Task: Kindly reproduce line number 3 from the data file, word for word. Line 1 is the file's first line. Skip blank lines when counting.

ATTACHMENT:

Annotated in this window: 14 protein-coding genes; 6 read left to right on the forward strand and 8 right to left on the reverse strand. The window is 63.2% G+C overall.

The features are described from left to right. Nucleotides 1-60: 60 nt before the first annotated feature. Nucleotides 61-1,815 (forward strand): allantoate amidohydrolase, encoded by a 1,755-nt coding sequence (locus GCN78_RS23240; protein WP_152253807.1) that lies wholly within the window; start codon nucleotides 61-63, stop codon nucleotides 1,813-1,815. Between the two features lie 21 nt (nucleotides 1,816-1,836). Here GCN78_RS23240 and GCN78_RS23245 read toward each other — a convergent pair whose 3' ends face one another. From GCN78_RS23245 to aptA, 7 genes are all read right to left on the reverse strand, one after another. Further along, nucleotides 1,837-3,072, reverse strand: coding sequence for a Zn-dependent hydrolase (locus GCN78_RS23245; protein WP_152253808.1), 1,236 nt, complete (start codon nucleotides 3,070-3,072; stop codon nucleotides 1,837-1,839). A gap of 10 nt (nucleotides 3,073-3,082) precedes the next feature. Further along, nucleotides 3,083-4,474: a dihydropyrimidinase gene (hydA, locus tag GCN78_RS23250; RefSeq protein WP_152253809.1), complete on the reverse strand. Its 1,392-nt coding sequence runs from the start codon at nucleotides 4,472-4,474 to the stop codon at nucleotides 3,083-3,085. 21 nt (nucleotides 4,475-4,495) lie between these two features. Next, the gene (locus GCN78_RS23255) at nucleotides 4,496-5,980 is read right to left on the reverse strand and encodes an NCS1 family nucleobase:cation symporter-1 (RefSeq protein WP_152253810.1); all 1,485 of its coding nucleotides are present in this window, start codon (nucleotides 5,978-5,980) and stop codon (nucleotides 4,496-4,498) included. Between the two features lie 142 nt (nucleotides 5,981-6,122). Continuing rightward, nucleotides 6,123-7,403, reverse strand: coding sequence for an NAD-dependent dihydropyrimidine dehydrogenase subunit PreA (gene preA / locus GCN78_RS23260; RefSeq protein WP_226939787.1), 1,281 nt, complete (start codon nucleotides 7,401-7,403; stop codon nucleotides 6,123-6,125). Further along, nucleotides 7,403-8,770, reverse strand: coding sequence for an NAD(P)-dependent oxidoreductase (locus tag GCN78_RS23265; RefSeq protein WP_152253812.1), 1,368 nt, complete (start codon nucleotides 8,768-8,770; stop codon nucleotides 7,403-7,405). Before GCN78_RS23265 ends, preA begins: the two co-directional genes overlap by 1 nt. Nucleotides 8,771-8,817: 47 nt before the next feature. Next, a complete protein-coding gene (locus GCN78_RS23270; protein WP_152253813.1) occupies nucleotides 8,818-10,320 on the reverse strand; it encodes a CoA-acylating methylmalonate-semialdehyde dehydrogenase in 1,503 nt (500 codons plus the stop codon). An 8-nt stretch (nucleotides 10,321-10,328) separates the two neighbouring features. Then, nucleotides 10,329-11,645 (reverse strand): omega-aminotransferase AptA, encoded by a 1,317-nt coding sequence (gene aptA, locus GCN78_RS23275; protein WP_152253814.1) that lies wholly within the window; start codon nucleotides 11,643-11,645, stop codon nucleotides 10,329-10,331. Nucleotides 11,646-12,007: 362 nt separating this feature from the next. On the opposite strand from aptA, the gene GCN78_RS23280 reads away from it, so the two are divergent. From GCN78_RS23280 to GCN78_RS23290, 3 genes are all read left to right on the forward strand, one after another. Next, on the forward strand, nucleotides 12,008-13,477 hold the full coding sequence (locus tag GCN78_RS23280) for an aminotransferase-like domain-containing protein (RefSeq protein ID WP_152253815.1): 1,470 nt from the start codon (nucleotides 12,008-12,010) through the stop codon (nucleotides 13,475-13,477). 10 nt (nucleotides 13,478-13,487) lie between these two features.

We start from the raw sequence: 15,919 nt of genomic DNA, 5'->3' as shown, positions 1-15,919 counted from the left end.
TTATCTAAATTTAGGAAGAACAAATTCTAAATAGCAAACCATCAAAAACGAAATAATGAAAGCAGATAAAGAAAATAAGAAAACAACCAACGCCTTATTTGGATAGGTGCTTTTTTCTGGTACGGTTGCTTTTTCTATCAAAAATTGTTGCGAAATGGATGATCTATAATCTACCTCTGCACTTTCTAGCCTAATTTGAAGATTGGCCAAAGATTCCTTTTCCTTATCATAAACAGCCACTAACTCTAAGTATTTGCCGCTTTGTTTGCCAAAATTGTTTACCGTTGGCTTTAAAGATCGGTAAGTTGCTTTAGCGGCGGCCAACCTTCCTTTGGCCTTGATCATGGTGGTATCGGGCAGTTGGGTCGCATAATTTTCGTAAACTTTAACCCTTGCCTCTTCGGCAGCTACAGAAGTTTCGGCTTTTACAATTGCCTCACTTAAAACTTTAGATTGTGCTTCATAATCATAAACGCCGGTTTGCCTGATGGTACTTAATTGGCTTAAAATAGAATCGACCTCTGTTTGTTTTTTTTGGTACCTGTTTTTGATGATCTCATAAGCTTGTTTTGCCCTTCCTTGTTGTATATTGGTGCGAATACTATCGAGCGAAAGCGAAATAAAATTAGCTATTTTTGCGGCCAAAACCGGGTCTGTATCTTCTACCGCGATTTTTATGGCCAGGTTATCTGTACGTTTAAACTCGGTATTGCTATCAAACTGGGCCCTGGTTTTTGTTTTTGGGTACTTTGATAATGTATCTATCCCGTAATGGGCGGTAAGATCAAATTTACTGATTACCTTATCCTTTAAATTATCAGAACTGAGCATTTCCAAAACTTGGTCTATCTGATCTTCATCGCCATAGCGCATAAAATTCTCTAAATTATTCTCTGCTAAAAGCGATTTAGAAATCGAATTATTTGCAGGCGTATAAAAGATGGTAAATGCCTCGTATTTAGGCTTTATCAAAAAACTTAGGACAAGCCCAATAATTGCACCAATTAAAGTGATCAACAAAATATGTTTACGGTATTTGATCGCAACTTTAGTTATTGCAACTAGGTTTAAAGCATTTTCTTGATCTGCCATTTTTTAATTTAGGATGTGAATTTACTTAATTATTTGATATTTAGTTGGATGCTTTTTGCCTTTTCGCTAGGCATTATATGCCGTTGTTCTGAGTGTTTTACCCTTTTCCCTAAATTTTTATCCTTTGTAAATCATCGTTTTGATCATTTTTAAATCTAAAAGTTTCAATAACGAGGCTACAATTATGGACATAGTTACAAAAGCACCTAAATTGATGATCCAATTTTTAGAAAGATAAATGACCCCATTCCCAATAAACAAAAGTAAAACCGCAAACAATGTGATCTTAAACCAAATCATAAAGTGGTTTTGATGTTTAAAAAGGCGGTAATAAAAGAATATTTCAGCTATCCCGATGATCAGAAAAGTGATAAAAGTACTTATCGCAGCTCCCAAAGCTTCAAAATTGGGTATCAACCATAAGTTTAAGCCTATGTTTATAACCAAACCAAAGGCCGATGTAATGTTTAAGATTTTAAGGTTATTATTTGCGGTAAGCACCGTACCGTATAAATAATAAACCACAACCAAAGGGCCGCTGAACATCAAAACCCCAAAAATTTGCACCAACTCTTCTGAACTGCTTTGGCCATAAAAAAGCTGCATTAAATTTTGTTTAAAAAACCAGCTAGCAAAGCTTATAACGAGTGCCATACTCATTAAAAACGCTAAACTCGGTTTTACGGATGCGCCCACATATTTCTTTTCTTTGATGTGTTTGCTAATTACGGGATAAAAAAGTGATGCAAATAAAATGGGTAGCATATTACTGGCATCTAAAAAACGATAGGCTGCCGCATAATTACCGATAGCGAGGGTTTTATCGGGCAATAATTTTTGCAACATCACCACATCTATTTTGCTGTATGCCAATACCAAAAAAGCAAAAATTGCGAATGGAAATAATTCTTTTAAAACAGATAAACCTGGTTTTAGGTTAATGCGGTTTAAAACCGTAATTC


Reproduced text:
We start from the raw sequence: 15,919 nt of genomic DNA, 5'->3' as shown, positions 1-15,919 counted from the left end.